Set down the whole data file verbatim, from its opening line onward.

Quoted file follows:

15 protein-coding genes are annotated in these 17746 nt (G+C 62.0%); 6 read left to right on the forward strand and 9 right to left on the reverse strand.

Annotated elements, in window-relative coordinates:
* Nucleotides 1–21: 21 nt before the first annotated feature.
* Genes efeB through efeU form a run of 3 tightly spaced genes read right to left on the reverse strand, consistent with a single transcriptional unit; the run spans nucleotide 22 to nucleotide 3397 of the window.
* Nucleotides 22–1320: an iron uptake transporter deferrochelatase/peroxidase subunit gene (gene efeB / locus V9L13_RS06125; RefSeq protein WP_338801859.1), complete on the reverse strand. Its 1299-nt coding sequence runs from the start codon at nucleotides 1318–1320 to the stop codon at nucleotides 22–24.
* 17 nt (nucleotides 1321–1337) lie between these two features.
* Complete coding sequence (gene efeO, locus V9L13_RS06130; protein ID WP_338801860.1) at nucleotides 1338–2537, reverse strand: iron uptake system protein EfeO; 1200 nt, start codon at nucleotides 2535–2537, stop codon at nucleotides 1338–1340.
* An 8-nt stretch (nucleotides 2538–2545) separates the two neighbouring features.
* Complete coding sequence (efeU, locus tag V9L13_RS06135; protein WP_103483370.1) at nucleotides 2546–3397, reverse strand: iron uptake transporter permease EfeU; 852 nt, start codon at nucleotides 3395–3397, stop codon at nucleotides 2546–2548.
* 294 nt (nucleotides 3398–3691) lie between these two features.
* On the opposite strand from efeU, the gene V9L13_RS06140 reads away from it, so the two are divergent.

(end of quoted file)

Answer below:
15 protein-coding genes are annotated in these 17746 nt (G+C 62.0%); 6 read left to right on the forward strand and 9 right to left on the reverse strand.

Annotated elements, in window-relative coordinates:
* Nucleotides 1–21: 21 nt before the first annotated feature.
* Genes efeB through efeU form a run of 3 tightly spaced genes read right to left on the reverse strand, consistent with a single transcriptional unit; the run spans nucleotide 22 to nucleotide 3397 of the window.
* Nucleotides 22–1320: an iron uptake transporter deferrochelatase/peroxidase subunit gene (gene efeB / locus V9L13_RS06125; RefSeq protein WP_338801859.1), complete on the reverse strand. Its 1299-nt coding sequence runs from the start codon at nucleotides 1318–1320 to the stop codon at nucleotides 22–24.
* 17 nt (nucleotides 1321–1337) lie between these two features.
* Complete coding sequence (gene efeO, locus V9L13_RS06130; protein ID WP_338801860.1) at nucleotides 1338–2537, reverse strand: iron uptake system protein EfeO; 1200 nt, start codon at nucleotides 2535–2537, stop codon at nucleotides 1338–1340.
* An 8-nt stretch (nucleotides 2538–2545) separates the two neighbouring features.
* Complete coding sequence (efeU, locus tag V9L13_RS06135; protein WP_103483370.1) at nucleotides 2546–3397, reverse strand: iron uptake transporter permease EfeU; 852 nt, start codon at nucleotides 3395–3397, stop codon at nucleotides 2546–2548.
* 294 nt (nucleotides 3398–3691) lie between these two features.
* On the opposite strand from efeU, the gene V9L13_RS06140 reads away from it, so the two are divergent.